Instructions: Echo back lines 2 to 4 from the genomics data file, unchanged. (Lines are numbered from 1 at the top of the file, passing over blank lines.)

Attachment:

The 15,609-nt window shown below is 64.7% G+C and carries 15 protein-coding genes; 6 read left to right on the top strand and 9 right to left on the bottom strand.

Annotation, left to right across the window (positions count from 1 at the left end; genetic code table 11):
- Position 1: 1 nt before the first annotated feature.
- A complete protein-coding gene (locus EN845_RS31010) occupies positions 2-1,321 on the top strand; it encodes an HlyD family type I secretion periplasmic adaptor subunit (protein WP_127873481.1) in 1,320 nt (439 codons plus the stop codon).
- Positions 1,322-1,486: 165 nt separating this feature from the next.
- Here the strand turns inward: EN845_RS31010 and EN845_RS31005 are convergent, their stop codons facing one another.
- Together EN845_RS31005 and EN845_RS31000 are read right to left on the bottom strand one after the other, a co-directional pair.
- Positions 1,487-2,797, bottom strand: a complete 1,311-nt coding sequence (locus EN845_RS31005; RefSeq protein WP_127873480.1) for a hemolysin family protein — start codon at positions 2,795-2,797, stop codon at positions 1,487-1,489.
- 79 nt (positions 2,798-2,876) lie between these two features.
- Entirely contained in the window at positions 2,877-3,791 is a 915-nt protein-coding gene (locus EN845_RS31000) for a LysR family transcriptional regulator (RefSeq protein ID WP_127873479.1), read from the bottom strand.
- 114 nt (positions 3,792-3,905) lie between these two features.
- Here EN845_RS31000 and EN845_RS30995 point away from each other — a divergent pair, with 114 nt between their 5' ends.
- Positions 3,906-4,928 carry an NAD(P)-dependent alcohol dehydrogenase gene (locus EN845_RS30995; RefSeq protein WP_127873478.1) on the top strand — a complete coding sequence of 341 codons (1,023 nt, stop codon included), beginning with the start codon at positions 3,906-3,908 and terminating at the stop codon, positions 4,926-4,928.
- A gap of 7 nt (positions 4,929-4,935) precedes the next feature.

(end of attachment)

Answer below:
Annotation, left to right across the window (positions count from 1 at the left end; genetic code table 11):
- Position 1: 1 nt before the first annotated feature.
- A complete protein-coding gene (locus EN845_RS31010) occupies positions 2-1,321 on the top strand; it encodes an HlyD family type I secretion periplasmic adaptor subunit (protein WP_127873481.1) in 1,320 nt (439 codons plus the stop codon).